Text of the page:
38 Degrees

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38 Degrees is a British not-for-profit political-activism organisation. It is one of the UK’s biggest campaigning communities, with millions of members. "Every day we campaign (and win) together on the issues that matter." Here are 7 big things that make this community special:[1]

  • It’s members set the agenda.
  • Using new technology and campaigning techniques, together we build nimble collective action on a national scale.
  • Everyone can create petitions, organise meetings, and win campaigns on the issues close to their hearts.
  • Through the power of the internet, members link up, discuss and vote to decide which issues we campaign on together.
  • We are driven by issues and outcomes, and judge all politicians by the same standards regardless of what party they belong to.
  • We are part of a global movement, like MoveOn in the USA, GetUp in Australia and Avaaz around the world.
  • We win. A lot.

38 Degrees takes its name from "the angle at which snowflakes come together to form an avalanche — together, we're unstoppable".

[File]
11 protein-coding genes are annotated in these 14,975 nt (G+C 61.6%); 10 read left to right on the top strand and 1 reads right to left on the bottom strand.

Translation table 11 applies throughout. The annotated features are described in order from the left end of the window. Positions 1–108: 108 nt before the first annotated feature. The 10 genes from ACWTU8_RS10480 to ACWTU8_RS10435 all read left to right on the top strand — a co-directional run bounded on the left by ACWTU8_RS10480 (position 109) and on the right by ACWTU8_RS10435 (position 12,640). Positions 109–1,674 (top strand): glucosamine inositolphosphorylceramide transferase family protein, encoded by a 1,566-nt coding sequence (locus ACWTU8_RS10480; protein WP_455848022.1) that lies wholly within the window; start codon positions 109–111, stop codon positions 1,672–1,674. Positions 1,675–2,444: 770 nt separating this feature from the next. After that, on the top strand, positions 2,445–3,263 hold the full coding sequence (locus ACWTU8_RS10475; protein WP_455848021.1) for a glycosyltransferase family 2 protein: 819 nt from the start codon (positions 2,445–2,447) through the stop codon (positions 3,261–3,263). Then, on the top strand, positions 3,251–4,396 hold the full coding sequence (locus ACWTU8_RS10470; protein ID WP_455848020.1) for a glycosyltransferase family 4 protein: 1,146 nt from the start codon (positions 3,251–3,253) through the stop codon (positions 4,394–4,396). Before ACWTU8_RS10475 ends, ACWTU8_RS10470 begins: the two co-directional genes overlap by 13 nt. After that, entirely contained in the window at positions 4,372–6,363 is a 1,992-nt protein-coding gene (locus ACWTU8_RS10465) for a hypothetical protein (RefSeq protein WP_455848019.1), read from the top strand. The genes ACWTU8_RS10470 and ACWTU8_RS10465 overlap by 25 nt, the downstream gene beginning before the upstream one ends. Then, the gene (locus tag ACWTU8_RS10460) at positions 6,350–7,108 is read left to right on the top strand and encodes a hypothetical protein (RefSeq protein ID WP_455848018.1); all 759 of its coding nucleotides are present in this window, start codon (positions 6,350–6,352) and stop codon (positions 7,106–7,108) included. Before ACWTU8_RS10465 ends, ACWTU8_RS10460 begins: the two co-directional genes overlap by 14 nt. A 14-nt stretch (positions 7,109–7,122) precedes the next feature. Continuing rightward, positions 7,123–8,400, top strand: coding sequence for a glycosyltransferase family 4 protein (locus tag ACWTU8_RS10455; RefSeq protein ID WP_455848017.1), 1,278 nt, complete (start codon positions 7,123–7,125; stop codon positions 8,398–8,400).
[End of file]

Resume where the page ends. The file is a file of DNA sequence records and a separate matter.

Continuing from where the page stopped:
Funding

We never take money from political parties, govt or big business, and we never will. Our campaigns are powered by small donations from thousands of members all over the UK. Donations Policy and Accounts

After Anita RoddickWikipedia-W.svg's death, her husband, Gordon Roddick, helped found 38 Degrees in her memory, explaining, "I knew what would make Anita really laugh would be to cause a lot of trouble."ref, ref

Articles

  • May.13.2018: Where are they now? Changing fortunes of the class of ’89: Robert Maxwell, Anita Roddick and Asil Nadir. The Body Shop remains a staple of the British high street. Roddick opened the first outlet in Brighton in 1976 — confusingly next to two funeral parlours — and bankrolled it with her £4,000 overdraft. The business took off and when the now Dame Anita and her husband, Gordon, sold it to L’Oréal in 2006, they netted £117.5m. “I don’t want to die rich. Money does not mean anything to me,” she once said, so it was no surprise following her sudden death in 2007 from a brain haemorrhage that she left her entire £51m estate to charity. Gordon has since made hefty donations to their Roddick Foundation, which still gives away about £1m a year. He last appeared in the Scottish Rich List, valued at £50m, in 2011. The Sunday Times. See also Anita Roddick § Charity workWikipedia-W.svg - her husband Gordon founded 38 Degrees in her memory.